Network C has only six nodes but includes a key gene from the 29 markers, DEFA4, and a close family member, DEFA1 (also known as HNP-1). These defensins, a family of antimicrobial and cytotoxic peptides, are known to be involved in host defense and are abundant in the granules of neutrophils, localizing with pro-inflammatory cytokines. Top diseases and functions associated with this network include drug metabolism, molecular transport, and tissue morphology. Together, this network reveals the relevant biology of DEFA4 as a biomarker for bacterial vs. viral infection as well as for severity.
One can grow a network by connecting additional nodes to the existing nodes already in the networks according to their relationships such as protein–protein interaction, activation, binding, transcription, gene expression correlation, or protein–DNA binding. As an example, in Figure 3 we expanded the network in (A) by connecting more genes to the genes of interest, resulting in the final network in (D). Interestingly, some genes (ISG15, PSMB9, CEACAM1, CADD45A) are highly interconnected based on current knowledge, and others (OASL, PDE4B, BATF, GNA15, HK3) have fewer connections. For example, ISG15 is regulated by many including STAT1, STAT2, TP53, HDAC4, HDAC11, IRF3, and IRF8. No extension was found for three genes: LY86, OLFM4, and FAM214A. However, OLFM4 has recently been tied to sepsis severity [88], meaning the lack of nodes may simply reflect poor knowledge in some networks.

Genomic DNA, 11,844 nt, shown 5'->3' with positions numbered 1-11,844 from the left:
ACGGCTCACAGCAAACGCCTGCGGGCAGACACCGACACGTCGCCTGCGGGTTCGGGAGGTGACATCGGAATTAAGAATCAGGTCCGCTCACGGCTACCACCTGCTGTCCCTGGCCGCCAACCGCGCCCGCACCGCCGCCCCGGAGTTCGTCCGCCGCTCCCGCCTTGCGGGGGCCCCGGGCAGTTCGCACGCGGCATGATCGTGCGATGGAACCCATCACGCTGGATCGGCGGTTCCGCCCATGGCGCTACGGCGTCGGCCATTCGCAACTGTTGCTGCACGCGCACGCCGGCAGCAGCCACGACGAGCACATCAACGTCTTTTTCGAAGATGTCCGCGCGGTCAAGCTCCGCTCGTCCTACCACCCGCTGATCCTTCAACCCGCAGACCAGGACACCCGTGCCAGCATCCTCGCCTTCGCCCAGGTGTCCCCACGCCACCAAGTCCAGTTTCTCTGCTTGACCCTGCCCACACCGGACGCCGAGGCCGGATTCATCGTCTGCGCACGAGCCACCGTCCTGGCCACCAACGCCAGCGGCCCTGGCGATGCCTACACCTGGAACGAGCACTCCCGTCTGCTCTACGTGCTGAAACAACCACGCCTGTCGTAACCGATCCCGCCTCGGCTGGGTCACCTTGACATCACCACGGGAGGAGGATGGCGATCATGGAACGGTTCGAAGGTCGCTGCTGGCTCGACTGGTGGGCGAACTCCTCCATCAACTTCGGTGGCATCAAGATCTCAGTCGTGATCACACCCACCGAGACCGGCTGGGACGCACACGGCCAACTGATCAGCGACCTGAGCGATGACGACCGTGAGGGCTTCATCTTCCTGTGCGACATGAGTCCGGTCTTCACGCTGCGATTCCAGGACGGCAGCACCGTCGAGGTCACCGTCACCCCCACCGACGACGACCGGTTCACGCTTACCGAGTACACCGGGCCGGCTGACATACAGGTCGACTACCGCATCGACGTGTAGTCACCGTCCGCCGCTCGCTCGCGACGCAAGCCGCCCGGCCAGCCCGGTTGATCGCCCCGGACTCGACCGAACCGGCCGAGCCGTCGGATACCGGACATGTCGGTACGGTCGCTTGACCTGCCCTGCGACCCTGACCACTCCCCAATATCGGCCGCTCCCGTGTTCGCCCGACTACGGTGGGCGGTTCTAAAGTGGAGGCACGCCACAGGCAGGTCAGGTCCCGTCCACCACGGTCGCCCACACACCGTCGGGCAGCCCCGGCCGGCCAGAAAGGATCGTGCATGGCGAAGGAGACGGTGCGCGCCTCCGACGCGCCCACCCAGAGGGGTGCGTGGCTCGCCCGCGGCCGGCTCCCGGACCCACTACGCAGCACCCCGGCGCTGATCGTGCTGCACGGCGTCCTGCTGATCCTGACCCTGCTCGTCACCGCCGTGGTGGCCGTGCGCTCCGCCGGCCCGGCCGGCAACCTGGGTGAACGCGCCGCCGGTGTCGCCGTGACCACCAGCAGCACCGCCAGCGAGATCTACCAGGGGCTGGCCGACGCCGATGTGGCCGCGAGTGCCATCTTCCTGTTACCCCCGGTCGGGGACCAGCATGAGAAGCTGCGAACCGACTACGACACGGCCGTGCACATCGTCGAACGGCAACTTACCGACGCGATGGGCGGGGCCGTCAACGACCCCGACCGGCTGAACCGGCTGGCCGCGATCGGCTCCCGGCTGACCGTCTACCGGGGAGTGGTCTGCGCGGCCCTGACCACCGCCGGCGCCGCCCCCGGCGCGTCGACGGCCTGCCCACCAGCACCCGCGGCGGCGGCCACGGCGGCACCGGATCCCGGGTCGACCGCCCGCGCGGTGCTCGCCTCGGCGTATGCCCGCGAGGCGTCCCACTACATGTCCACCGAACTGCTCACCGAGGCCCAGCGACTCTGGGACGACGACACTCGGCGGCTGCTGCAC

3.6. Upstream Regulators Impacting the InSep 29 mRNAs